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Finding the Center of Three Latitude/Longitude Points

Date: 07/27/2005 at 11:56:24
From: Stanley
Subject: Determing center point in Lat/Long based on 3 given points

Dr. Math,

I need help with a latitude/longitude formula.  If I have 3 known 
points (lat/long), how do I get the center point in 
latitude/longitude coordinates?

Location 1: Lat  38.714642  Long -90.256857
Location 2: Lat  41.143586  Long -96.238873
Location 3: Lat  38.942661  Long -90.892235

What would the center point coordinates formula be in Lat/Long format?

Date: 07/28/2005 at 22:01:47
From: Doctor Rick
Subject: Re: Determing center point in Lat/Long based on 3 given points

Hi, Stanley. 

That's an interesting problem!  I don't have a formula offhand, but I
can see a way to derive one.

The three points lie on a "small circle" on the globe, and you want 
the center of this circle.  The small circle is the intersection of 
the sphere with the plane containing the three points.  The center of 
the circle is on the line through the center of the sphere and 
perpendicular to the plane.  This line is perpendicular to any line in 
the plane through the point.

Thus, all we need to do is to construct the lines from point 1 to 
point 2 and from point 1 to point 3, and then construct the line that 
is perpendicular to both of them.  Its direction can tell us the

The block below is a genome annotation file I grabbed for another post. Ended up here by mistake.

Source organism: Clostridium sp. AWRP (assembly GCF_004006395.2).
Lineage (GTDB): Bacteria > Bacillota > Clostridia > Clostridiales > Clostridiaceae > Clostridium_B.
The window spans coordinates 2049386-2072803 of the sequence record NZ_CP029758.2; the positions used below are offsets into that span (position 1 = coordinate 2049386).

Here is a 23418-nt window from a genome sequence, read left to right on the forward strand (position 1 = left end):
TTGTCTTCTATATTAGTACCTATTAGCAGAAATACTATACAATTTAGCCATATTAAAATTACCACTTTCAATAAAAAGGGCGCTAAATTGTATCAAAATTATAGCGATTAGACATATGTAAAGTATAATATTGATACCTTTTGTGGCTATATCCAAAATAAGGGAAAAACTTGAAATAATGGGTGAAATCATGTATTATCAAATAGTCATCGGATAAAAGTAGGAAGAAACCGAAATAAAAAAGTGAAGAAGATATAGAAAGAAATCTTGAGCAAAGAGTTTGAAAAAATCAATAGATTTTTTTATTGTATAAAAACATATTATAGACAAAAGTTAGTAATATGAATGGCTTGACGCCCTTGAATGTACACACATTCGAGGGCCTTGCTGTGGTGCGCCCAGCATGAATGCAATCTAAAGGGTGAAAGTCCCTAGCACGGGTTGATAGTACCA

latitude and longitude of the center of the small circle.

This is best done using vector algebra.  If the three points are A, B, 
and C, we view them as vectors from the center of the sphere to the 
three points respectively.  The cross-product of vectors B-A and C-A, 
(B-A)x(C-A), is the vector we seek.

First we must convert the latitudes and longitudes to 3-dimensional 
cartesian coordinates on a sphere of radius 1, using the 

  x = cos(lon)*cos(lat)
  y = sin(lon)*cos(lat)
  z = sin(lat)

Now I'll call the three points in Cartesian space (x1, y1, z1), (x2, 
y2, z2), and (x3, y3, z3).  The cross-product is

  N = (B-A)x(C-A)
    = (x2-x1, y2-y1, z2-z1) x (x3-x1, y3-y1, z3-z1)
    = ((y2-y1)(z3-z1)-(z2-z1)(y3-y1),

Next we convert N back to latitude and longitude.  Its length is not 
1, as the vectors A, B, and C were, so we will need to calculate its 

  r = sqrt(xn^2 + yn^2 + zn^2)

where xn, yn, and zn are the coordinates of N. Finally, the latitude 
and longitude of the center are

  latc = arcsin(zn/r)
  lonc = arctan(yn/xn)

To get it right, we should use the atan2() function provided by many 
programming languages to determine which of two possible longitudes 
with the same tangent is the correct one.  Also, not only the center 
of the small circle but its antipode (the opposite point on the earth) 
correspond to vectors perpendicular to the plane of the small circle; 
both can be viewed as centers of the small circle.  To get the correct 
one, order the points A, B, and C so that they are counterclockwise 
around the center you want.

I know this isn't a simple formula on the order of those for distance 
or bearing between two points.  It is instead an algorithm with 
several steps.  But all the necessary parts are here.  I hope you can 
implement it.  Let me know if anything doesn't work; I have not 
checked my work carefully, I'll be depending on you for that.

- Doctor Rick, The Math Forum 

Date: 08/08/2005 at 17:38:04
From: Stanley
Subject: Determing center point in Lat/Long based on 3 given points

Doctor Rick,

Thank you for responding with such great detail.  Your solution is
very nice!

- Stanley
Associated Topics:
College Higher-Dimensional Geometry

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